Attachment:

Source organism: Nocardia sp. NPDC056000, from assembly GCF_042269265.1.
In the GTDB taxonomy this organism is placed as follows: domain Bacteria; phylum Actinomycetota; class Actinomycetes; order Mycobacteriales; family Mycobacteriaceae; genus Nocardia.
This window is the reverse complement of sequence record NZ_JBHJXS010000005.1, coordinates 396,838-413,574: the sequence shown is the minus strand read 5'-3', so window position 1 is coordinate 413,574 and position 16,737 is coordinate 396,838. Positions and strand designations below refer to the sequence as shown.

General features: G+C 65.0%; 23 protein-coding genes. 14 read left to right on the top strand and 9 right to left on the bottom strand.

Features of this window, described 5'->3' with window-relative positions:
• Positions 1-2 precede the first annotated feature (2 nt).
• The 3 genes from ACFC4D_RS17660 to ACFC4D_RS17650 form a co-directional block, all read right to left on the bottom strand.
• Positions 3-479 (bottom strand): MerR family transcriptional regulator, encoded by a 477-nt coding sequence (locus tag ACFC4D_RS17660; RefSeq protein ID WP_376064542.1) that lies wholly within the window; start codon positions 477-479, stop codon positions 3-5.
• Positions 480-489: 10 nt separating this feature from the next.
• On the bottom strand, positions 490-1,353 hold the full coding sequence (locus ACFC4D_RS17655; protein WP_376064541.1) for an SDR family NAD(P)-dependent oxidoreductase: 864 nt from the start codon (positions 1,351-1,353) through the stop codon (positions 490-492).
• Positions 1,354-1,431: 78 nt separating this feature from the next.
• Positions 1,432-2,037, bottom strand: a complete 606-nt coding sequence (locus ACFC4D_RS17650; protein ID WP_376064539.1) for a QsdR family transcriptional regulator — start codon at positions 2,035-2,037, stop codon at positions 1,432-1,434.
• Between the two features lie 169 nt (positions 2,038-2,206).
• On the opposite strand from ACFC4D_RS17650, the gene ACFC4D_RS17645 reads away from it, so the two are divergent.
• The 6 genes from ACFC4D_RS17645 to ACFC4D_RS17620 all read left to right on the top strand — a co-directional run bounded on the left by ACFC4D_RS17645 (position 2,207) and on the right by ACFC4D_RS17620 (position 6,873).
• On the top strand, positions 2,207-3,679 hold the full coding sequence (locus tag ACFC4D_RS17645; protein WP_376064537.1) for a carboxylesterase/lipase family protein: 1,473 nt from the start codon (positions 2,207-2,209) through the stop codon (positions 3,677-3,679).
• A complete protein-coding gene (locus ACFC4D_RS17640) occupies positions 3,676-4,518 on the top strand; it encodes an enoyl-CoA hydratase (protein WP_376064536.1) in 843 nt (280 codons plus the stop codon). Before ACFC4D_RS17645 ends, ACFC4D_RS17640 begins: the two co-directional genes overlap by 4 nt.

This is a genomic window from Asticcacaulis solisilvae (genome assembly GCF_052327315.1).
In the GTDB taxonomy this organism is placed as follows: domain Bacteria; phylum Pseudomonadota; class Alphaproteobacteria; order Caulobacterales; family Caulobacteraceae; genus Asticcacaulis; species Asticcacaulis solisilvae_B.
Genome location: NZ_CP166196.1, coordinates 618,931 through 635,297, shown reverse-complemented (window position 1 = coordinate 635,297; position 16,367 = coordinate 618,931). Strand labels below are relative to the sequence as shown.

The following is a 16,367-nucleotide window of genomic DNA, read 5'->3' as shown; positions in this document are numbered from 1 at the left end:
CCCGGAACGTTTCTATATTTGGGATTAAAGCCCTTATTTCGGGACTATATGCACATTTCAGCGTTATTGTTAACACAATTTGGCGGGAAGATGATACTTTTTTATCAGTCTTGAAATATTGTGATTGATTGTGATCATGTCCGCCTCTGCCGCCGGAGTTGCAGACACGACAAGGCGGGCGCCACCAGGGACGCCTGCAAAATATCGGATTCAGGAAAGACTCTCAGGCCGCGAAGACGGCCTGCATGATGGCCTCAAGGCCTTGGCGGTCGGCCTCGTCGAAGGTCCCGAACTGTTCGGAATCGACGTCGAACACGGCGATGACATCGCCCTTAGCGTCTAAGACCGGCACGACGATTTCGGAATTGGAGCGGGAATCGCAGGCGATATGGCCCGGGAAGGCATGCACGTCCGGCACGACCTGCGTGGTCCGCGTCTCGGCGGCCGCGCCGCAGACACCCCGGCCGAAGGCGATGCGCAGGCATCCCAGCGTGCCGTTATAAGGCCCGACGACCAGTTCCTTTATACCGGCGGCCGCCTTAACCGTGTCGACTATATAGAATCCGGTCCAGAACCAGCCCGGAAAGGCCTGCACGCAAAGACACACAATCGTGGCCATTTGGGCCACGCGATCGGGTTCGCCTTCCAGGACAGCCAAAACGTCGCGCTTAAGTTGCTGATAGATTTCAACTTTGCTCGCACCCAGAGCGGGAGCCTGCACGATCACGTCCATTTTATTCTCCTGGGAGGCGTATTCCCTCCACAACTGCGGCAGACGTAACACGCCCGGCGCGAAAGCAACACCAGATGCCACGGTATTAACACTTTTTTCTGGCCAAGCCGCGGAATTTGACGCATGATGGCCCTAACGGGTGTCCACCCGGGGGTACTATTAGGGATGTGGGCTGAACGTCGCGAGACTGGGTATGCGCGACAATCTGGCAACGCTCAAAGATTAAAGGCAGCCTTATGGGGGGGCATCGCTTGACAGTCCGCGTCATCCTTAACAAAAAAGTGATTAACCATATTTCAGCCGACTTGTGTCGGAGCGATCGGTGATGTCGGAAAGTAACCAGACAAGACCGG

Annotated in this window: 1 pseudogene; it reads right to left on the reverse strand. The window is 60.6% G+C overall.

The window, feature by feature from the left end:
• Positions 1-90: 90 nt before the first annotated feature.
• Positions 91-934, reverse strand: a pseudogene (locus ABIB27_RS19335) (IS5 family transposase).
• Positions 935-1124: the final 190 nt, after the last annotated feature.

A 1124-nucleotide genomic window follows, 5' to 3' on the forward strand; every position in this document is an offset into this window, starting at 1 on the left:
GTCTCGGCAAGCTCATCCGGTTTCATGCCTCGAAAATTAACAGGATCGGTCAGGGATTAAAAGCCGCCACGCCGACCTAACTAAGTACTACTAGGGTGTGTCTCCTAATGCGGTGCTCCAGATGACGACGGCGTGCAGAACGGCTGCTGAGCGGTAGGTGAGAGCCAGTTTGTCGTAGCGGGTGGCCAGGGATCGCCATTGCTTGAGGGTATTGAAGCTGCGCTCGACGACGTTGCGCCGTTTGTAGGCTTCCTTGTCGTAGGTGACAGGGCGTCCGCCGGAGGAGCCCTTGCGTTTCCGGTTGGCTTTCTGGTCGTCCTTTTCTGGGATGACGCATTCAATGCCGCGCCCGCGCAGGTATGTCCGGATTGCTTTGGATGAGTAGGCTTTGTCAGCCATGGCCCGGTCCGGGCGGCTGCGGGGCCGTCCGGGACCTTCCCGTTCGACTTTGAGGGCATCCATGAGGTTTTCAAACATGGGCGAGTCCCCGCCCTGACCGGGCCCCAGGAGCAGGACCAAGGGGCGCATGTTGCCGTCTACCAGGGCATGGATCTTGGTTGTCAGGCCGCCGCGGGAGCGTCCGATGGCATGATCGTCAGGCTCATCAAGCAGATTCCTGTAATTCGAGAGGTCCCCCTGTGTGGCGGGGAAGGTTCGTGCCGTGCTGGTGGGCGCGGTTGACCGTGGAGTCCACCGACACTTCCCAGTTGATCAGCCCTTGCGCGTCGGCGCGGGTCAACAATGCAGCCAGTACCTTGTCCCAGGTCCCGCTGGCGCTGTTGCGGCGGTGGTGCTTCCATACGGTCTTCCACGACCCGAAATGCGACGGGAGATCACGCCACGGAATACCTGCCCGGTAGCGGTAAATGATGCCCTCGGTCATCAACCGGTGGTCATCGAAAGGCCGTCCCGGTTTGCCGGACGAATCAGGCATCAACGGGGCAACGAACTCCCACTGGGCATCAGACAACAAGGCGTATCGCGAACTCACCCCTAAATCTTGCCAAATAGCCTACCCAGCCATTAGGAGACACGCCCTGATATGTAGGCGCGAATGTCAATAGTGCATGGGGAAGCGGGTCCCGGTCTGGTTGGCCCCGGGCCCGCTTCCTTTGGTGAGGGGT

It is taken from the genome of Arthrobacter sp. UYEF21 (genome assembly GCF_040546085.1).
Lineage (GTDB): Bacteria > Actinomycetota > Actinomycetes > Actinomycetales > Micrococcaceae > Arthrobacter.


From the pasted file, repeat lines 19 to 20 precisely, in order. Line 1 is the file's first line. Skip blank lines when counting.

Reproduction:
In the GTDB taxonomy this organism is placed as follows: domain Bacteria; phylum Pseudomonadota; class Alphaproteobacteria; order Caulobacterales; family Caulobacteraceae; genus Asticcacaulis; species Asticcacaulis solisilvae_B.
Genome location: NZ_CP166196.1, coordinates 618,931 through 635,297, shown reverse-complemented (window position 1 = coordinate 635,297; position 16,367 = coordinate 618,931). Strand labels below are relative to the sequence as shown.